Wednesday, June 26 • 15:00 - 16:30
Perceptions and values of marine resources and their uses in relation to conservation management areas, practices and target species. (2)

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Chaired by: Breckwoldt, A., Fache, E. & Ferse, S.

Perceptions and values of marine resources and their uses in relation to conservation and management areas, practices and target species 
Annette Breckwoldt, Elodie Fache & Sebastian Ferse

This panel aims to highlight the manifold connections within which coastal and oceanic fisheries are embedded, largely but not exclusively focusing on the South Pacific. These connections can be of socio-cultural, socio-economic, ecological, policy or geopolitical nature and their analysis thus requires dialogues between various scientific disciplines. The panel is related to the Franco-German research project "A Sea of Connections: Contextualizing Fisheries in the South Pacific Region" (SOCPacific, https://socpacific.net/), and aims to present part of the team’s work in progress. This will involve interdisciplinary insights into various scales and dimensions of fisheries, fisheries management and marine governance in Fiji, Vanuatu and New Caledonia, in particular on:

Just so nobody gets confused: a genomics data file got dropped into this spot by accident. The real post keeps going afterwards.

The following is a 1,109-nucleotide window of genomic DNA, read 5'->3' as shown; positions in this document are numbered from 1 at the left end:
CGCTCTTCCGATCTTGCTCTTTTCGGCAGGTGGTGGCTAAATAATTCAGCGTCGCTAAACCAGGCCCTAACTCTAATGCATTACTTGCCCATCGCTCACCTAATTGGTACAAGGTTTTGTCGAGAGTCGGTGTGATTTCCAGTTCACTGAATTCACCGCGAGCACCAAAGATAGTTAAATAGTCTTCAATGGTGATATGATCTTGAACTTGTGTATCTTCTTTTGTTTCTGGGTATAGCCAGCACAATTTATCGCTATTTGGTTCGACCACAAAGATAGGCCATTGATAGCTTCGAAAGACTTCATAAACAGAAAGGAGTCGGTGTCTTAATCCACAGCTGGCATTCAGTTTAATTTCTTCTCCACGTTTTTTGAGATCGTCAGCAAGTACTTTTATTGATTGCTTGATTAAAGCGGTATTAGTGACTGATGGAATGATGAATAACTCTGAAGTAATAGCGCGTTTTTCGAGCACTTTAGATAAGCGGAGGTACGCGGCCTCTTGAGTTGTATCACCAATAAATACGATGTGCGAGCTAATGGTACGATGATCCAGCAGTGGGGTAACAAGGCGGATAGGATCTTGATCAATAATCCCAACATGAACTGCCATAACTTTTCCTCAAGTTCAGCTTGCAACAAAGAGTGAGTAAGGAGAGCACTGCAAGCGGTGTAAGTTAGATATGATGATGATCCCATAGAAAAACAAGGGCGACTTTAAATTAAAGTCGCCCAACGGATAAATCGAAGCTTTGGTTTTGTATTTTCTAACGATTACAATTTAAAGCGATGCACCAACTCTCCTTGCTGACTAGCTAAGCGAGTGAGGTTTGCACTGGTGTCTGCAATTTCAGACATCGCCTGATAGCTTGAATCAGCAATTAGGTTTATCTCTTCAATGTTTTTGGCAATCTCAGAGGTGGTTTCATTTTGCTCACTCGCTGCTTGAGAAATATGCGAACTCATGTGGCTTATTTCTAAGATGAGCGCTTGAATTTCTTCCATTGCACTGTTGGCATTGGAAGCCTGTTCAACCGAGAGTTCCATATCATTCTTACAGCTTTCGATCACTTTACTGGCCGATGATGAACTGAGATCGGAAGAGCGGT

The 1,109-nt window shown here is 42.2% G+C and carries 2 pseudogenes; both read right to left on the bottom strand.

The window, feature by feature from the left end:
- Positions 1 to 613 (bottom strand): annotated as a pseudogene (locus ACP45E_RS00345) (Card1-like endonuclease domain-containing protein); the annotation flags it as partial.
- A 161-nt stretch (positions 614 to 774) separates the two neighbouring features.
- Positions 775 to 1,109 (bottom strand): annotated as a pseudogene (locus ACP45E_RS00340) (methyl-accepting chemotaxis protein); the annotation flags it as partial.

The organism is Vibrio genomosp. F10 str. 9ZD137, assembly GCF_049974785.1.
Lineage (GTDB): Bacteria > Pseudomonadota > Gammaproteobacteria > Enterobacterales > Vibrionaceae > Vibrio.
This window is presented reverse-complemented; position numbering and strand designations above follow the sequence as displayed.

- local perceptions and practices in the face of (1) global changes and drivers, and (2) regional and national management strategies and policies;
- the (sometimes conflicting) values attributed to offshore/inshore places and resources by different stakeholders and societal actors; or
- the tensions between fishing and conservation interests, in particular within marine protected and managed areas.

Despite this project’s focus on the South Pacific, the panel will also welcome insights into these thematic areas based on research conducted in other regions of the world, to generate fruitful comparative discussions and collaborations.